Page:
Forward lines and defense pairings
Byron – Drouin – Gallagher
Galchenyuk – De La Rose – Lehkonen
Scherbak – A. Shaw – Hudon
Deslauriers – Froese – L. Shaw
Reilly – Petry
Alzner – Juulsen
Benn – Lernout
Ales Hemsky – concussion, Shea Weber – lower-body, Carey Price – concussion, Victor Mete – hand, Max Pacioretty – lower-body, David Schlemko – undisclosed, Rinat Valiev – lower-body, Phillip Danault – upper body
You might think that Game 70 of a disastrous season would essentially be meaningless. Yet there was something special about this contest with multiple storylines before, during and after the game.
Sadly, it was the kind of game that often brings out the worst in fans with many ginning up an atmosphere of hyperpartisanship. It’s the type of situation where the loud, popular narratives often drown out the truth.
Much of the pre-game buzz swirled around Alexander Radulov’s departure from Montreal. Radulov was falsely painted as lacking loyalty or following greed to Dallas.
The simple truth is that, dealing with a player who wanted to stay in Montreal, Marc Bergevin was in control. Had he wanted to re-sign Radulov, the winger who scored 54 points in 76 games last year, would be a Canadien this season.
With his 36th assist tonight on Jamie Benn’s power-play goal, Radulov has 61 points in 70 games. For context, Brendan Gallagher, who many are convinced is having an MVP season for the Canadiens, has 43 points in the same number of games.
Bergevin played hardball in the negotiations with Radulov signaling an ambivalence about having him back. Even before a decision was made Bergevin said, “I feel comfortable that if Radulov doesn’t sign, Jonathan Drouin can pick up the slack.” The Canadiens GM didn’t sound all that hopeful about bringing Alex back saying, “If you want loyalty, buy a dog.”
On the other hand, Dallas players and management sent a crystal clear message to Radulov that he was highly valued and wanted in a Stars jersey. And GM Jim Nill offered a five-year, $31.25 million contract. Arriving late to the party, Bergevin offered to match the deal from Dallas but Radulov felt it was too late.
So why were some misguided Canadiens fans ready to boo Radulov, calling him greedy and several even hoping that the former Hab would be injured in tonight’s game?
Once the contest was underway, the Canadiens game plan was revealed quite quickly: punish the opposition with a hard-hitting effort.
Nicolas Deslauriers led the way with 11 hits with Brett Lernout (9) and Jacob De La Rose not far behind (7). Noah Juulsen gets an honorable mention for his five hits in a solid 18:41 of ice-time.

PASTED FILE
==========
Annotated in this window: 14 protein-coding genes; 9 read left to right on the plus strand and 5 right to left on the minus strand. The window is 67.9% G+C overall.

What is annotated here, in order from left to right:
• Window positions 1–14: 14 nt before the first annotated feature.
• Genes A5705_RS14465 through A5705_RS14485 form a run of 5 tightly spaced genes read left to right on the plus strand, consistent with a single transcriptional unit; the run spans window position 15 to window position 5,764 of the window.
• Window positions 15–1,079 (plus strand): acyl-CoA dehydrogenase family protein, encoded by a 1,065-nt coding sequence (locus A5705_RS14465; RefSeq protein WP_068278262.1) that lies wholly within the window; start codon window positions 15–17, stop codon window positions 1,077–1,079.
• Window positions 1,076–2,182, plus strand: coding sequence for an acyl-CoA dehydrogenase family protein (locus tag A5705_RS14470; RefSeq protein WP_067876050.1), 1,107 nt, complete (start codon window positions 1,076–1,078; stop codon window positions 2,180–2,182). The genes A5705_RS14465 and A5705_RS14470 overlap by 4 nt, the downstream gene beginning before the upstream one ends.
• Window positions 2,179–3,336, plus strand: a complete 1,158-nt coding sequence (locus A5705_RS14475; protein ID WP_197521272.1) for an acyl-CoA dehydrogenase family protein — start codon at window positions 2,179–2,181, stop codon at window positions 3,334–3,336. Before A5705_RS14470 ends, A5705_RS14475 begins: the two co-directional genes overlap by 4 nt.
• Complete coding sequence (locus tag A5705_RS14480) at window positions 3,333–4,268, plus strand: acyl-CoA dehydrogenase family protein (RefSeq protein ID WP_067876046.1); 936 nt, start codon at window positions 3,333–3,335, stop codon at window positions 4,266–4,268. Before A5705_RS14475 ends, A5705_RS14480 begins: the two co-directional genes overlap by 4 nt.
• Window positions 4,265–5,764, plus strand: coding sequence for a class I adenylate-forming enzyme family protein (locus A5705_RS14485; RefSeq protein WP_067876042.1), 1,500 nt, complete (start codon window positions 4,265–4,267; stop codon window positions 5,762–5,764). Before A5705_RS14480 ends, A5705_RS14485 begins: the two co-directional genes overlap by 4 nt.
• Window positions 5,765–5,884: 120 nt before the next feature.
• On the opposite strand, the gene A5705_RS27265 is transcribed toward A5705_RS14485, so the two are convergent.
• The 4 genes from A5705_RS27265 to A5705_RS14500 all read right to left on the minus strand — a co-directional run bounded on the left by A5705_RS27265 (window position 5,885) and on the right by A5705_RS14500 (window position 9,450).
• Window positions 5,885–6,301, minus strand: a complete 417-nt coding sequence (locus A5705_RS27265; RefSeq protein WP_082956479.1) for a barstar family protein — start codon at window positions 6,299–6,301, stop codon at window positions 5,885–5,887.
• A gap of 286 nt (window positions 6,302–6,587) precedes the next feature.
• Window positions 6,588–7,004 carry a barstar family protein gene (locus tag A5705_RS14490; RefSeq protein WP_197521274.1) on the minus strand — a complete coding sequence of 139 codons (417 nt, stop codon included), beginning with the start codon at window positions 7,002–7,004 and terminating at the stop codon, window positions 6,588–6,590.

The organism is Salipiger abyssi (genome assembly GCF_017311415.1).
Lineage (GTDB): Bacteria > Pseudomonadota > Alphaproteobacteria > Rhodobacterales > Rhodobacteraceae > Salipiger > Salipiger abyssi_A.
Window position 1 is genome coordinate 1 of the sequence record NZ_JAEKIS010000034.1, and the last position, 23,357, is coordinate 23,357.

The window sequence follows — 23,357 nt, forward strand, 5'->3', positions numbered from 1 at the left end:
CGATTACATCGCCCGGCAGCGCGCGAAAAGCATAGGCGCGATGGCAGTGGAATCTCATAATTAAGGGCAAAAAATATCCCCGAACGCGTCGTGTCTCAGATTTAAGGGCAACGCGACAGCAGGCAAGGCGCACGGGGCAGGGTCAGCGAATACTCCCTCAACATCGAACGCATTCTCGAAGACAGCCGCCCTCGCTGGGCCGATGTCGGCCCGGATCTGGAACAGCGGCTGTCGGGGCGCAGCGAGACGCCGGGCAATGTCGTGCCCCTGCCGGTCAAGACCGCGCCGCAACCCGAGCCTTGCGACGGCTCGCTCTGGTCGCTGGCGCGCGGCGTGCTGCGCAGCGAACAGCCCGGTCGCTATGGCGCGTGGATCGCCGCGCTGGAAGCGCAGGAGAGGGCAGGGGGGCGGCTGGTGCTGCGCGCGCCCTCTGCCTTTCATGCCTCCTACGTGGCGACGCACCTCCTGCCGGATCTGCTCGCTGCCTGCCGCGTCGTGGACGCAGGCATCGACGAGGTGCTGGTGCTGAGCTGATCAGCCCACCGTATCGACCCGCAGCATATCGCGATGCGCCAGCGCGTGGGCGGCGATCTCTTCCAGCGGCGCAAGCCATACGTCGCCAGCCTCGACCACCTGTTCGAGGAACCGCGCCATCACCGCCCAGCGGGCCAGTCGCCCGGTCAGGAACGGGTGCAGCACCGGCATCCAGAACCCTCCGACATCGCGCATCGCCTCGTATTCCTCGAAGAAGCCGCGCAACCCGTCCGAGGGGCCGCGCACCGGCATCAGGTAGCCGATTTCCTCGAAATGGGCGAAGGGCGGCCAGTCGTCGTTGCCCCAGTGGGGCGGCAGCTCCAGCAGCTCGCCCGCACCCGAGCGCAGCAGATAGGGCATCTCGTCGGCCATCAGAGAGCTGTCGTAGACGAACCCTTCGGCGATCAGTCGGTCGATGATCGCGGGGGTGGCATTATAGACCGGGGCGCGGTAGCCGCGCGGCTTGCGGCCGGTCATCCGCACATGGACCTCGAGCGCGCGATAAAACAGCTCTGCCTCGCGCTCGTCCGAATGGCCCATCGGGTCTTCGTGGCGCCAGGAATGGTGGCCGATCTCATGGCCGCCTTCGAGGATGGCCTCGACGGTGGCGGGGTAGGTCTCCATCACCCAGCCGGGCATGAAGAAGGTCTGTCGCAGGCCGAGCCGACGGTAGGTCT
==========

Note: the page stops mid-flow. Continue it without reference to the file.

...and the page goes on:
But with the physical play came some nastiness. Brett Ritchie hit Noah Juulsen from behind triggered Karl Alzner to step in and drop the gloves with Ritchie. Jason Dickinson took exception to Nic Delauriers hit and they both sat with fighting majors.
As far as scoring Artturi Lehkonen led the Canadiens with two goals. Lehkonen with Jacob De La Rose and Alex Galchenyuk has become a line with speed, skill and size who dominated possession against the Stars. De La Rose drew two penalties including the four-minute high-sticking call against Dan Hamhuis in the second period that changed the game.
Jonathan Drouin (29 CF%) and his linemates struggled mightily at even strength against Dallas spending a good deal of time in their own zone. Drouin picked up two assists on the power-play.
As far as players facing their former team, Antti Niemi the win with 36 saves. Alexander Radulov got the primary assist on Jamie Benn’s second period power-play goal. And Greg Pateryn picked up an assist on Radek Faksa’s goal that opened the scoring.
But it was a reckless hit by Andrew Shaw on Greg Pateryn that had the tongues wagging and the keyboards pounding after the game.
There was a wide range of opinions from Canadiens fans and Montreal media on the hit.
At one end of the spectrum, some fans claimed that Shaw delivered a clean, innocent hit. The folks on Montreal radio felt that Shaw deserved a 5-minute major for charging plus a game with Andrew leaving his feet to level an illegal hit. Still there were others who thought that the rule book should be tossed out completely arguing that any kind of physical punishment was deserved by Pateryn given the comments of his wife Stefani.
Taking a more level-headed approach, the hit by Shaw was undoubtedly reckless. Shaw, upset at being clipped by Faksa, saw Pateryn in a vulnerable position with a puck at his feet and violently launched himself at Greg. Shaw’s head hit Pateryn’s and then struck the boards knocking himself woozy and caused him to slump to the ice.
Enraged by the hit, Pateryn righted himself and delivered a couple of quick shoves to Shaw’s head. Expecting a response and getting none, Pateryn backed off.
With Shaw helped off the ice in rough shape and given his history of concussions, Habs fans expected compassion and empathy from Pateryn when interviewed post-game. They got none. Perhaps it was an unreasonable expectation given that Shaw turned himself into a heat-seeking missile intending to do some harm.
So a solid Canadiens win in an intense game at the Bell Centre, in many instances, left some Habs fans in a foul mood. The tank nation folks were upset with the two points, the Bergevin-apologists turned their venom towards Radulov and the angry nationalists wanted to ride the Pateryns out of town on a rail.
Such is life in Montreal.
▲ Artturi Lehkonen, Jacob De La Rose, Alex Galchenyuk, Nikita Scherbak, Brett Lernout, Brendan Gallagher, Jonathan Drouin
▼ Logan Shaw, Andrew Shaw